French activists hail anti-war victory after blocking second Saudi arms shipment

French activists hail anti-war victory after blocking second Saudi arms shipment
French rights group ACAT claim they have blocked a Saudi ship from collecting a weapons shipment from a French port, the second ship to turn back empty-handed this month.
2 min read
31 May, 2019
Activists demonstrate in front of Saudi cargo ship Bahri Tabuk on May 29, 2019 [Getty]
Activists have succeeded a second time in blocking a Saudi ship from collecting an arms shipment from France, according to rights group ACAT.

Saudi cargo ship Bahri Tabuk has left the southern French port of Fos-sur-Mer without having picked up its intended shipment of French-manufactured weapons, blocked from doing so after a concerted campaign from human rights groups, ACAT said in a statement on Thursday.

This is the second time in a month campaigners have succeeded in blocking arms shipments to the kingdom, after another Saudi ship left French waters empty after dockers in the northern port of Le Havre threatened to block its arrival.

The Bahri Tabuk was set to pick up ammunition for French Caesar canons from the Mediterranean port. According to a leaked French military memo, the canons, along with French-made tanks and laser-guided missile systems, are being used by Saudi Arabia against civilians in Yemen.

The journalists who wrote and published the exposé were summoned for questioning with France's internal security directorate, and may face jail time for compromising "the secrecy of national defence".

Since the revelations in April, pressure has intensified for President Macron to scrap its lucrative arms deals with Saudi Arabia, steps that neighbouring Germany has already taken.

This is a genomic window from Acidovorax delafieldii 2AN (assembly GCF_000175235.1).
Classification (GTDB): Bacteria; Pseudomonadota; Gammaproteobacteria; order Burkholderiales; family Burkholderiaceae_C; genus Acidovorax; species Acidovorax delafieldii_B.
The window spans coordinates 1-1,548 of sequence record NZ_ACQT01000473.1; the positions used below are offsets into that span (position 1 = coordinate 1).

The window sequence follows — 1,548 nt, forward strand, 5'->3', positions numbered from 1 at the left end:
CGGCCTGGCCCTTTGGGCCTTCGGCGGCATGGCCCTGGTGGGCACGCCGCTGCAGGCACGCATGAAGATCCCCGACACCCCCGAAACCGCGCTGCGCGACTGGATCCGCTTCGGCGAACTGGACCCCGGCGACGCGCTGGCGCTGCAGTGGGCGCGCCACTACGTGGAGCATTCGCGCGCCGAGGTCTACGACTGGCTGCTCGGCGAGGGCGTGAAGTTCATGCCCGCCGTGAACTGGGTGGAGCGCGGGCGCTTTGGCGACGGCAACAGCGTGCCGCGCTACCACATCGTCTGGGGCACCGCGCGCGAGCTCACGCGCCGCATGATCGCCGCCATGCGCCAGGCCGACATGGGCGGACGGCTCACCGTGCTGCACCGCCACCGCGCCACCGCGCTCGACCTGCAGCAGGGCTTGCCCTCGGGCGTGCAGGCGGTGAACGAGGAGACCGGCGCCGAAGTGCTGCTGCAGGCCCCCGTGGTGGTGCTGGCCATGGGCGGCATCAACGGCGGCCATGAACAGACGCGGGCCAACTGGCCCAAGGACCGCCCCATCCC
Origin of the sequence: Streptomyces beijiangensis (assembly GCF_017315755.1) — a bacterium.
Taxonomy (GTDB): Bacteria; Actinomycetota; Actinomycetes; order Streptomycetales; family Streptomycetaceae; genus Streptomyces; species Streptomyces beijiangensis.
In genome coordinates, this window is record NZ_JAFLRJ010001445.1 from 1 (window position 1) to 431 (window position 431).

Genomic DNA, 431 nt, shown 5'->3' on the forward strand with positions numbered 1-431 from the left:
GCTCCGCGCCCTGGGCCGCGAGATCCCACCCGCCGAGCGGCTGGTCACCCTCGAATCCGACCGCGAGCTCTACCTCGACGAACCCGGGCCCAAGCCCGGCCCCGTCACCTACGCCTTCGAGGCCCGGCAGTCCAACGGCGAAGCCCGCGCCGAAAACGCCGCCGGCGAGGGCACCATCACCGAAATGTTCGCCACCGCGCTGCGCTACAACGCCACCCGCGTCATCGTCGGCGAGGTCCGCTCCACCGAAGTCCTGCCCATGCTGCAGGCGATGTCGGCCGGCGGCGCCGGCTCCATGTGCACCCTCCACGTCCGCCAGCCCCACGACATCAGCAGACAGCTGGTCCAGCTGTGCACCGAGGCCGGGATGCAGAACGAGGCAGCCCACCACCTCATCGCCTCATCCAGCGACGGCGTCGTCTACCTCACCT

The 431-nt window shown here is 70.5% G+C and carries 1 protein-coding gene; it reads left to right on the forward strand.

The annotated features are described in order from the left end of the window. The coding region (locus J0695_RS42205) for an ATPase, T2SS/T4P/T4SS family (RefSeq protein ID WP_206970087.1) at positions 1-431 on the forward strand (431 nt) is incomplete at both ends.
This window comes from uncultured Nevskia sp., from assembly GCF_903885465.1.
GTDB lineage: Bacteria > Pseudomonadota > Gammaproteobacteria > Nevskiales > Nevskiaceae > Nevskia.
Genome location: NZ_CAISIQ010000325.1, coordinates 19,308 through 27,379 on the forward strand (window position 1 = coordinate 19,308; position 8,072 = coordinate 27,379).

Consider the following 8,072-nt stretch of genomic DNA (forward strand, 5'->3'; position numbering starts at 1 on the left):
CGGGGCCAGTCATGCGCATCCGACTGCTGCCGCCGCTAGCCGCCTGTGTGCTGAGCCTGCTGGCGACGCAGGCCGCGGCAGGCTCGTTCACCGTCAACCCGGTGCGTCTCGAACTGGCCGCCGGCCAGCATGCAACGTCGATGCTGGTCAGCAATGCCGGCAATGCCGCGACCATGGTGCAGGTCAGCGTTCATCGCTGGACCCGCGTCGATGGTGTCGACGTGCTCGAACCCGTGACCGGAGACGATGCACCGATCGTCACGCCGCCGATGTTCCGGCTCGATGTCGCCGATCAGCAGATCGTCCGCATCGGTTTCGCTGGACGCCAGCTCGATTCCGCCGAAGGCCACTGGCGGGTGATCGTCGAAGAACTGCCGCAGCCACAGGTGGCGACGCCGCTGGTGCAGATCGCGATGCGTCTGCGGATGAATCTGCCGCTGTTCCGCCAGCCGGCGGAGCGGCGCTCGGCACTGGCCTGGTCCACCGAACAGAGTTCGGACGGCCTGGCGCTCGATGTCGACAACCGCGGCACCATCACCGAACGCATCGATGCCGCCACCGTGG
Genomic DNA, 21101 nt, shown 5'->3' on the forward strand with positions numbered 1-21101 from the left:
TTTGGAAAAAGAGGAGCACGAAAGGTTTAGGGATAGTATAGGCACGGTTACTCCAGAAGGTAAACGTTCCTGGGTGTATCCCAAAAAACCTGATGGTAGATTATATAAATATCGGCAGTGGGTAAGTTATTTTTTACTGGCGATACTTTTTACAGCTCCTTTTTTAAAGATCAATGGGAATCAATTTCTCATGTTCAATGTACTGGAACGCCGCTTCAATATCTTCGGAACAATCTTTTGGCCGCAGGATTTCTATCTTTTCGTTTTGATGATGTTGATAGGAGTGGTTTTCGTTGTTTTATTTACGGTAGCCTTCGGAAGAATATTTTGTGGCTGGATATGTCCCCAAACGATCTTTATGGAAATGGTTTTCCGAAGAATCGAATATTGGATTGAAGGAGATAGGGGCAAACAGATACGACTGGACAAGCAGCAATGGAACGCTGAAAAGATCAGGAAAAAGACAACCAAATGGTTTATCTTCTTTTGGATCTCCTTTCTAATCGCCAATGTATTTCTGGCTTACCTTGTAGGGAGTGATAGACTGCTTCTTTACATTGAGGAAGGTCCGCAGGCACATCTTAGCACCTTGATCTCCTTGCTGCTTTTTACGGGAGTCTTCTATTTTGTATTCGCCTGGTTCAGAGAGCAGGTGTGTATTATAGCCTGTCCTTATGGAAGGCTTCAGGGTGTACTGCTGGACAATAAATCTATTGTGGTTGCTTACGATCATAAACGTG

ACAT insist that these deliveries are illegal, violating a treaty France signed about regulations for arms sales.

Bernadette Forhan, the president of ACAT, said she was "delighted" to see another victory of French civil society.

"We congratulate in particular the dockers of Fos-sur-Mer for their humanist commitment to the fight against the illegal arms trade," she added.

Following revelations from website Disclose on Tuesday that the ship was due to pick up the munitions, Defence Minister Florence Parly told lawmakers she was "checking out" the claim.

"If this is indeed the case, would it be surprising? No, because we have an accord with Saudi Arabia," she said.

A representative in France for the Saudi shipping company involved denied any plans for a weapons shipment. However, such a deal would likely be kept under wraps to avoid the efforts of campaigners.

Several French lawmakers have called for a moratorium on arms sales to Saudi Arabia, similar to the freeze enacted by Germany last October in response to the murder of Saudi journalist Jamal Khashoggi.

However, France, the world's third-biggest arms exporter, has resisted pressure to stop arms sales to the Gulf countries, including Saudi Arabia’s war ally the United Arab Emirates.

Agencies contributed to this report.

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